At least there were the express busses between woden and civic straight down Adelaide and Commonwealth avenues, with no stops they took 15 minutes. Of course, there would often be long wait times at the interchanges.

One Sunday afternoon, realising it would be faster to walk from civic to Downer than to wait for the connecting bus, I passed an elderly American couple patiently sitting at an open bus stop half way up Northbourne Ave. It was clear they’d been there some time when they asked if I knew when the next bus would be along. I knew roughly how long I’d been walking already and have never been able to unsee their pain when I gave them the bad news.

That’s when my tolerance and patronage of the system ended, resolved to get myself a car ASAP, and vowed never to rely on public transport again, at least until it could meet my criteria for a return. Those being: a system that’s reliable, regular, diffuse and frequent enough not to need timetables; 24/7.

Bring on the driverless electric vehicles.

I don’t understand what’s wrong with the current layout that was designed to separate vehicles and pedestrians, so pedestrians never have to cross the roads within the interchange. Why rip it out and replace it with a layout that mixes vehicles and pedestrians by forcing people to cross roads, often while hurrying to make their connecting bus? …it’s almost as if they want people to get run over (interestingly, it’s the exact opposite approach to what private companies do to keep pedestrians safe).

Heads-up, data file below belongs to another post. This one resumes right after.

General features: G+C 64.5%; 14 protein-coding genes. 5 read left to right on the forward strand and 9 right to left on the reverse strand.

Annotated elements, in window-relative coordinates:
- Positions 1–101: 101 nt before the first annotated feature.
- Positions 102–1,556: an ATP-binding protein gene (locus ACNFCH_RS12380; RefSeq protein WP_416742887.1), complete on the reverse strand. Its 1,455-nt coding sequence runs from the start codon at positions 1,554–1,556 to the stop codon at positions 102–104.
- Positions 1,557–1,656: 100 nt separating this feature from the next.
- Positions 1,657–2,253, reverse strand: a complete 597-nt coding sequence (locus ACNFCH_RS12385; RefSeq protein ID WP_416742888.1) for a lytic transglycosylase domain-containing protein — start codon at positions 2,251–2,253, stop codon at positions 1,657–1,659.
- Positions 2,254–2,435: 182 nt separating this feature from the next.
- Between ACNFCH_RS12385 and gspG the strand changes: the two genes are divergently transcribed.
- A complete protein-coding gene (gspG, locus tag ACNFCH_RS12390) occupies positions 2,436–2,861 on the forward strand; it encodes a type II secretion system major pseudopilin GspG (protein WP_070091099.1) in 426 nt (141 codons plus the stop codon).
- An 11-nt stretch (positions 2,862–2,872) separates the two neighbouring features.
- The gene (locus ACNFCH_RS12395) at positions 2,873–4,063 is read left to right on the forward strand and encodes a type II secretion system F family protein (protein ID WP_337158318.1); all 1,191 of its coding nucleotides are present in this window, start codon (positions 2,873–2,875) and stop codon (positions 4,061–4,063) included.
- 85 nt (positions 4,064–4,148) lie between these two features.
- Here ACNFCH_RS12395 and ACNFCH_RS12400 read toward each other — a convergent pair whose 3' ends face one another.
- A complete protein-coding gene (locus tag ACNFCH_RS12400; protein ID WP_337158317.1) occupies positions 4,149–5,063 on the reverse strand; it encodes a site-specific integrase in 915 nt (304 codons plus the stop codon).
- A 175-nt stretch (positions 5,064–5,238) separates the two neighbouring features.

It’s just repeating the mistakes of the Belconnen interchange – it’s now so spread out and disjointed and forces people to cross roads, sometimes a number of roads, some of which don’t even really look like roads – it looks like passengers wanting to get on a bus were an afterthought.

The ACT government prioritises design for short term land sale profit way above the long term spatial design for the citizen user.

Capital Retro12:13 pm 24 Nov 21

“Canberra might have to take on streetscape activities such as food vans and active set up and pack up stall like real cities in between the interchange and shops.”

Mr. Barr won’t be happy to hear that “the coolest little capital” in the world isn’t a real city.

Agree!! Colour! Brightly lit advertising signs and cosmopolitan bustle too. ?

ChrisinTurner5:47 pm 21 Nov 21

Does anyone know how buses that terminate at Woden will turn around?

Daily Digest

Want the best Canberra news delivered daily? Every day we package the most popular Riotact stories and send them straight to your inbox. Sign-up now for trusted local news that will never be behind a paywall.

By submitting your email address you are agreeing to Region Group's terms and conditions and privacy policy.